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Protective clothing goes on the attack

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June 4, 2004

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In the past Gizmo has investigated clothes that monitor your health, give you a massage, repel insects and even provide the body with sustenance, but the No-Contact Jacket concept takes the role of "Smart Clothes" in an entirely new direction by delivering a defensive electric shock to anyone who comes into unauthorised contact with the wearer.The defensive jacket is designed to call attention to violence against women and provide an alternative means of defence against unwanted contact.

When activated by the wearer, 80,000 volts of low amperage electric current pulses below the surface shell of the entire jacket and the resultant shock would disorient anyone touching the outside of the jacket, providing an avenue of escape in threatening situations.The Jacket is powered by a one 9V alkaline battery and an electrically insulated rubber layer is incorporated in the design to protect the wearer, although it's recommended that contact with exposed body part like the face be avoided so that the defence doesn't back-fire.

Another safety consideration is rain, which is kept away from the outer shell by a teflon coated waterproof supplex nylon coating.Funded in part by the MIT Council for the Arts with support from the MIT Center for Advanced Visual Studies, video of the No-Contact Jacket "assault-test" is available at the www.no-contact.com site.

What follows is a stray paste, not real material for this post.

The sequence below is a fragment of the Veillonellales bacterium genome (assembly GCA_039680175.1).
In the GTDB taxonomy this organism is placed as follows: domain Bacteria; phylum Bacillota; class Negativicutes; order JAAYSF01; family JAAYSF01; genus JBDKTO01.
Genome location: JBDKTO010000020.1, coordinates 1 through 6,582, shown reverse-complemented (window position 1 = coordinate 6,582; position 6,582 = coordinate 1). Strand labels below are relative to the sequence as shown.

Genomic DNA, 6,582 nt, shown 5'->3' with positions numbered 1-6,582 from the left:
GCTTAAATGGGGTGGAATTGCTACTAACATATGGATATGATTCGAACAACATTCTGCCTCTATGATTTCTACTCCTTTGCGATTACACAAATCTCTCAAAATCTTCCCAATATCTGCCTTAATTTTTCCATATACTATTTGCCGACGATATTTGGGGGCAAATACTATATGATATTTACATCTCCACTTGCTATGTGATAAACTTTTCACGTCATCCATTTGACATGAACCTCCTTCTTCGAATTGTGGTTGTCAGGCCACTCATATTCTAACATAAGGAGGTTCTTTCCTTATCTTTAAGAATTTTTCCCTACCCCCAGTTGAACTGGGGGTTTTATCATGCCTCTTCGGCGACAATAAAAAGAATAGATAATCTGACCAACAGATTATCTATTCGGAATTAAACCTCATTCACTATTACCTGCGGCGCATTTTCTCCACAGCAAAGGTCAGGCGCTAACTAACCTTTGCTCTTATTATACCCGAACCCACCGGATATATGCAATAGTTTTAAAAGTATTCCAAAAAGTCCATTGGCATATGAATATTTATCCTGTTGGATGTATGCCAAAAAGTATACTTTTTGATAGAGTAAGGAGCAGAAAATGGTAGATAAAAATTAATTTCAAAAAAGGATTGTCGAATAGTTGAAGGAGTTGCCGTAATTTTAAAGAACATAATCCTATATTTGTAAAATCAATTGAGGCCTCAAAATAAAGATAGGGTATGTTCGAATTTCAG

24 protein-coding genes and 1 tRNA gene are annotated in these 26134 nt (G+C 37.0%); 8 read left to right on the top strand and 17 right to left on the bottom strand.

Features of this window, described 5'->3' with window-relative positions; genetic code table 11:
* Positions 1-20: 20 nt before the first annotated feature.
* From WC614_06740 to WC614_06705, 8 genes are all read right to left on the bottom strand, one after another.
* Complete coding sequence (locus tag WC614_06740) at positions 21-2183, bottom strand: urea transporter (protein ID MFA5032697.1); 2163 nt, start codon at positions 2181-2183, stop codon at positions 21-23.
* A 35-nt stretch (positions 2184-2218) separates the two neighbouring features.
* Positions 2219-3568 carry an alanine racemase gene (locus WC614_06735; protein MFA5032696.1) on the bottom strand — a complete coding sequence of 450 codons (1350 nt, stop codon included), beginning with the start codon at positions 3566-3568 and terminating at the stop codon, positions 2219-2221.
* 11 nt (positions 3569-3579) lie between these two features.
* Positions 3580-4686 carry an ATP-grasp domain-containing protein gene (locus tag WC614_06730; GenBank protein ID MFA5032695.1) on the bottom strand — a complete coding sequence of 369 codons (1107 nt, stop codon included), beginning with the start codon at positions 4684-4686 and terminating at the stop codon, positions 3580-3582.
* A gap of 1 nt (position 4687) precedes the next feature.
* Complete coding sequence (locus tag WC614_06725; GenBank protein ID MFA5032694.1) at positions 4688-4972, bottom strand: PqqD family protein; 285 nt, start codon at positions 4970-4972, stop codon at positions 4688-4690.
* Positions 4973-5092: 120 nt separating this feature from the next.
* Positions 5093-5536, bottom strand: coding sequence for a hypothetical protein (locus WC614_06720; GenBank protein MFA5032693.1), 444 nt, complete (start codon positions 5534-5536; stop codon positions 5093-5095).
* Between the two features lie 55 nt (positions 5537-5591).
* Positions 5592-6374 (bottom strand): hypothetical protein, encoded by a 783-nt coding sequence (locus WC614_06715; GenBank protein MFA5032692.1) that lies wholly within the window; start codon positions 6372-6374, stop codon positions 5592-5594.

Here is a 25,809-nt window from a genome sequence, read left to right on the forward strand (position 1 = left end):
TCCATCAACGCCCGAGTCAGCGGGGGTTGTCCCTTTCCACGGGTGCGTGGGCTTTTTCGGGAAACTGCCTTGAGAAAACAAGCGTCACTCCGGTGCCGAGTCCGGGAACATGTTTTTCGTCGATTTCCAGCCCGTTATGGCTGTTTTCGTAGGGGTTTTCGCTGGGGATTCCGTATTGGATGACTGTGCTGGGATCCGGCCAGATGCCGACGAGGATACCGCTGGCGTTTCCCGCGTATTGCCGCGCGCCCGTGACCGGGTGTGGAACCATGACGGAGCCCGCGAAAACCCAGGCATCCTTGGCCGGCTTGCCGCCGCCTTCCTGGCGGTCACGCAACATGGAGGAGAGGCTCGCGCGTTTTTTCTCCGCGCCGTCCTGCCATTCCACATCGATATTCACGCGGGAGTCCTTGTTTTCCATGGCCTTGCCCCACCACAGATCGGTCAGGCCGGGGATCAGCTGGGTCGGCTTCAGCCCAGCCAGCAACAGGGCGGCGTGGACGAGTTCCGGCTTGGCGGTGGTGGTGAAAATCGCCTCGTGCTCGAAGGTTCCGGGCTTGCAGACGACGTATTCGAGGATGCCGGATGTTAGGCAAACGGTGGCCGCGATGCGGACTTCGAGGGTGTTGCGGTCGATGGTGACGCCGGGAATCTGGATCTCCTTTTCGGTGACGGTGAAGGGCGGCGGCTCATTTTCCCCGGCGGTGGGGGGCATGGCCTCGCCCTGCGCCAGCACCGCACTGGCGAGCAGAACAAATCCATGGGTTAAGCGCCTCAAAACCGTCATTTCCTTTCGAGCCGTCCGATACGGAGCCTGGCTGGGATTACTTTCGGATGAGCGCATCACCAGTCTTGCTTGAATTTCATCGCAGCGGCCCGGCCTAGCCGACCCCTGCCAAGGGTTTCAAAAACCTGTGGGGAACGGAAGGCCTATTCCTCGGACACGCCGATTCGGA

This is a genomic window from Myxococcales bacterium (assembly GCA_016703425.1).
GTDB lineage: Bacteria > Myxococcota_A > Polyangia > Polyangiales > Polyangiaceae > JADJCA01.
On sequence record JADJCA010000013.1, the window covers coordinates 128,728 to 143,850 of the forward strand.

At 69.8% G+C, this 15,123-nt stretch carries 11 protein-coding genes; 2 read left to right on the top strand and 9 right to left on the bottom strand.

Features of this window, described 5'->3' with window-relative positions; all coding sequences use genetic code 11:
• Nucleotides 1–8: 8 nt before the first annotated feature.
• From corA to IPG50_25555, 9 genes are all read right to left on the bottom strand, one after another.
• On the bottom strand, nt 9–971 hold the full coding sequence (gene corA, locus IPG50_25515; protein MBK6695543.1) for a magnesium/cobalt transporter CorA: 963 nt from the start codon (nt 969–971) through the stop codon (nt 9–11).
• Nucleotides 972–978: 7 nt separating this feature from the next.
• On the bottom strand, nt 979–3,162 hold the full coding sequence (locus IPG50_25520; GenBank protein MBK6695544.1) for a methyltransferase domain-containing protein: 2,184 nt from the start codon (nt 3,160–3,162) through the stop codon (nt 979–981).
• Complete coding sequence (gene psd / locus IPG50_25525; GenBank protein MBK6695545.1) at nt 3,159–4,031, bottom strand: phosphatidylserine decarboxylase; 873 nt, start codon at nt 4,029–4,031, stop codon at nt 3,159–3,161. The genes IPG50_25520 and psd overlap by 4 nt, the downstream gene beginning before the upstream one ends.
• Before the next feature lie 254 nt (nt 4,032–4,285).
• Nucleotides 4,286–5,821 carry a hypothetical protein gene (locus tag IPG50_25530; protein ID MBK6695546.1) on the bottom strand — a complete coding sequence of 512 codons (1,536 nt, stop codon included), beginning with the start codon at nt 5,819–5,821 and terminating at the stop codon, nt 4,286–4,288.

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About the Author
Mike Hanlon Mike grew up thinking he would become a mathematician, accidentally started motorcycle racing, got a job writing road tests for a motorcycle magazine while at university, and became a writer. As a travelling photojournalist during his early career, his work was published in a dozen languages across 20+ countries. He went on to edit or manage over 50 print publications, with target audiences ranging from pensioners to plumbers, many different sports, many car and motorcycle magazines, with many more in the fields of communication - narrow subject magazines on topics such as advertising, marketing, visual communications, design, presentation and direct marketing. Then came the internet and Mike managed internet projects for Australia's largest multimedia company, Telstra.com.au (Australia's largest Telco), Seek.com.au (Australia's largest employment site), top100.com.au, hitwise.com, and a dozen other internet start-ups before founding Gizmag in 2002. Now he writes and thinks. All articles by Mike Hanlon
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